Having been on as many cruises as I have I did not extensively tour the ports we stopped in. I was more or less "along for the ride". If you do visit St Kitts I would recommend the St Kitts Scenic Railway tour which I purchased from the shore excursion office on board. My tablemates bought a few tours but mostly toured independently. I heard nothing pro or con about the tours so can safely assume everything was adequate there.
As for entertainment, the shows in The Royal Court Theatre seemed to be pretty much the average cruise ship fare. I went to very few of the evening shows and heard mixed reviews from other passengers. The room itself was attractive and served its function well. The Illuminations planetarium further forward featured several interesting guest lecturers during our cruise. There were plenty of activities on the daily program for everyone.
There seemed to be a heightened Norovirus alert during this cruise. During the welcome aboard party passengers were advised there would be no shaking hands with the Captain or other senior officers. I cannot blame anyone for not wanting to shake 1,500 hands from unknown origins I guess! While there was an awareness aboard, sanitation procedures were ramped up particularly at Kings Court where everyones hands were sanitized at the entrances by crew with bottles spraying antiseptic soap. There were soap dispensers at the beginning of each buffet line which were frequently empty. No hand soap was available upon entering the dining room though there were rumors of occasional crew there offering it. Some bar stewards were diligently spraying and wiping down binders and pens after guests signed their bar tabs. This may sadly become a future part of cruising not unlike airport security when we fly.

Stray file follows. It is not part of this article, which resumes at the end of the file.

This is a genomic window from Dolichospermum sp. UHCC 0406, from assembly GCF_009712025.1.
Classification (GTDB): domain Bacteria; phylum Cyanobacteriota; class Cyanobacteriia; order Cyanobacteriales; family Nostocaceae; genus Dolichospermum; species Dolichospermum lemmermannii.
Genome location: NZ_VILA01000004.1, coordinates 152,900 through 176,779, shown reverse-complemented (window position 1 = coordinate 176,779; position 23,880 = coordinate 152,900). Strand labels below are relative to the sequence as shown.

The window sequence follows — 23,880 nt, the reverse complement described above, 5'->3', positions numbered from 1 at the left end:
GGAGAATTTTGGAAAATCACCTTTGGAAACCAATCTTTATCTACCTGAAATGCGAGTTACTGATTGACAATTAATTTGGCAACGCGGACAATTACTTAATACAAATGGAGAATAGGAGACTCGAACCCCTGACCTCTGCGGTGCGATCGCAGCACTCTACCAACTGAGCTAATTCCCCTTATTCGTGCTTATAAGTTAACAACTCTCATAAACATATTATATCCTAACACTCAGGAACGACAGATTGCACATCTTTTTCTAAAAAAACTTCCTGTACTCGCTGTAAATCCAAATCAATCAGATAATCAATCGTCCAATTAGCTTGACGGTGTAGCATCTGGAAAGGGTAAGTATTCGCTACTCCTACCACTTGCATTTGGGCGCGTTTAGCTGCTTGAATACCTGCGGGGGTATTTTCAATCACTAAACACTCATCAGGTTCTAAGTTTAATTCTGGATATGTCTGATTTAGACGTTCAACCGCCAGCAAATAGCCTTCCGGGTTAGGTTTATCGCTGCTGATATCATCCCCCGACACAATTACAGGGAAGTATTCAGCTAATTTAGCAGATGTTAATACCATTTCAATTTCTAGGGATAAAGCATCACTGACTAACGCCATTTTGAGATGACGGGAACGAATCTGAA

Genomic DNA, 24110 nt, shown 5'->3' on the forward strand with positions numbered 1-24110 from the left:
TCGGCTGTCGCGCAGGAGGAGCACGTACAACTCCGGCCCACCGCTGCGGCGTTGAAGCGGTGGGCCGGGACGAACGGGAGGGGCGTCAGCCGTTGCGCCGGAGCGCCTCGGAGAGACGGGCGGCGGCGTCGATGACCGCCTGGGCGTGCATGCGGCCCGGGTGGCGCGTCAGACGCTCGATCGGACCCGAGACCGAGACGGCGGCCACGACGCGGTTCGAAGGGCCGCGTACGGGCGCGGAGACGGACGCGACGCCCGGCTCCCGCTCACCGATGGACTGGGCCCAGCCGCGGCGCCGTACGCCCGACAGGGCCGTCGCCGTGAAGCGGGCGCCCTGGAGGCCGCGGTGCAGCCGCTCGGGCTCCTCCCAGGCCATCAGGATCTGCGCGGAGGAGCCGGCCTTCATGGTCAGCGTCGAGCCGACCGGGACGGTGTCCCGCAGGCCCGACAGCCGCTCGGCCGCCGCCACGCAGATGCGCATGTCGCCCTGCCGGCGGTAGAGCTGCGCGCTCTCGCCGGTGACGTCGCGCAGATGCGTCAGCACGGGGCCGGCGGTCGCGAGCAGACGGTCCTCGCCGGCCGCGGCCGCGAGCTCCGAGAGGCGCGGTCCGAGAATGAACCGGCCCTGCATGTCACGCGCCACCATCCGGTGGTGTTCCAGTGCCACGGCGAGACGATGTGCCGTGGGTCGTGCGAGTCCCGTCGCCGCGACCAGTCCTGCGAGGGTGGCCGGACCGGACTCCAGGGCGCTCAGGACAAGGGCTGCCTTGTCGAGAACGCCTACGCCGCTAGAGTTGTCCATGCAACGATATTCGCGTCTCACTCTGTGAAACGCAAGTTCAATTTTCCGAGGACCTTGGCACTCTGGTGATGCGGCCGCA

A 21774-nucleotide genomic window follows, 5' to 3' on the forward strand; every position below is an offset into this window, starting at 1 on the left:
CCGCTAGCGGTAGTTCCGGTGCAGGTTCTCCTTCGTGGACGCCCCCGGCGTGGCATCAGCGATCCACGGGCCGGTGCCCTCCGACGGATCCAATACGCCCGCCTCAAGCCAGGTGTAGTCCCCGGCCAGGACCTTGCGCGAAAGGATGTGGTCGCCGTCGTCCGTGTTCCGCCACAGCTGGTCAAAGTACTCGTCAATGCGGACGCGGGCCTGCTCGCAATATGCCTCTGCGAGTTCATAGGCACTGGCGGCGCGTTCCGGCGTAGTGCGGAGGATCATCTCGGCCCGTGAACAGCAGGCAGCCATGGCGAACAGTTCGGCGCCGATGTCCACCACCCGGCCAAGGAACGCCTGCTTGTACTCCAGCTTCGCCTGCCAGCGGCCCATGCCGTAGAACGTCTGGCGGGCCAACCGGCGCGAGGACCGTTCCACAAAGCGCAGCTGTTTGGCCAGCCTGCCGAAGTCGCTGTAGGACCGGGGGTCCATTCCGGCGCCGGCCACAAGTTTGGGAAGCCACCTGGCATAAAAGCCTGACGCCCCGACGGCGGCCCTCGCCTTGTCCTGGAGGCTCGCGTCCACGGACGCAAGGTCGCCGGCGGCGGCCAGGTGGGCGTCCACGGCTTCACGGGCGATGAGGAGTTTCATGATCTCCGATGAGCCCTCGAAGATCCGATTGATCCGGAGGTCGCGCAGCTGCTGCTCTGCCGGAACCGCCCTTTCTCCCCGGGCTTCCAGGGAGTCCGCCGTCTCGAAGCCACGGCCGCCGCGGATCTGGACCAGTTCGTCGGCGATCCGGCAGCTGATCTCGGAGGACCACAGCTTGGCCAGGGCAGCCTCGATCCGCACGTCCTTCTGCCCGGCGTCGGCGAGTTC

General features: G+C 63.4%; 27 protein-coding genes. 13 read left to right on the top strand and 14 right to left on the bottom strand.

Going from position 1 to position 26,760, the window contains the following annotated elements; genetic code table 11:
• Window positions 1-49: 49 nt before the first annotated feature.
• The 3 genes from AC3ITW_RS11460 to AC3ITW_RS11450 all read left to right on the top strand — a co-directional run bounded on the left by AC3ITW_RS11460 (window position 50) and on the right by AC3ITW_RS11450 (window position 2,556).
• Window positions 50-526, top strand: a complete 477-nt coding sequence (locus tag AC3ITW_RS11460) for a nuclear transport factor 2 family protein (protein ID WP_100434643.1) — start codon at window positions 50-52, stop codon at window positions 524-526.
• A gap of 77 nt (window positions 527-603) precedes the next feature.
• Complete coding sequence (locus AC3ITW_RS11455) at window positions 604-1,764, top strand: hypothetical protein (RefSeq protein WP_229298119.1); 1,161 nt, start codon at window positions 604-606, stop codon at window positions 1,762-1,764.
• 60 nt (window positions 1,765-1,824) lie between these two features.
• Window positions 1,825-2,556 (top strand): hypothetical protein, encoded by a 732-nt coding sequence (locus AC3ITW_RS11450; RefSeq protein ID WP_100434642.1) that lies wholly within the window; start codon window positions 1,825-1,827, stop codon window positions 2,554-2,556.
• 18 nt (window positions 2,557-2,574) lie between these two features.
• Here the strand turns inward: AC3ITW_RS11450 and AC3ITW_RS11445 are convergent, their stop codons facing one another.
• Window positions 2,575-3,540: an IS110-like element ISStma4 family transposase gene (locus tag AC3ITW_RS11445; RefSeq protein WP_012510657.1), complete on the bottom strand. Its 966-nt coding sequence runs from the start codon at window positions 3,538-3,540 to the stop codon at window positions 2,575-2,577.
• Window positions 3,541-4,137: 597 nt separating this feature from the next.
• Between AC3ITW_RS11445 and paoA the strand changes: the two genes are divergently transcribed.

Disembarkation was a fairly smooth event. Having already gone through US Immigration at St. Thomas, our last Caribbean port, we were spared this upon return to New York. Open seating breakfast was served in the respective dining rooms albeit earlier. There was surprisingly none of the surliness that one so often finds on the last morning. Passengers were asked to assemble in public rooms after breakfast according to debarkation number and were thus called in order. On a curious note we were told that porters were in very limited supply and we should consider "schlepping" our own bags out of the terminal.
In the end, the QM2 is a good mass cruise experience(perhaps excluding the grill accommodations) and I was glad to have sailed aboard her. I have to look at the diversity of passengers and the ever daunting task of cruise lines to be "as many things to as many people and at a reasonable cost", something Cunard tries to do. So while I wince at prepaid soda cards, photo galleries, art auctions, on deck "tag sales" and alot of this seemingly onboard catchpenny frippery aboard QM2 I try to understand that it is a business trying to cater to the masses and then some and still get a favorable return.
The next time I would definitely like to to a Transatlantic sailing.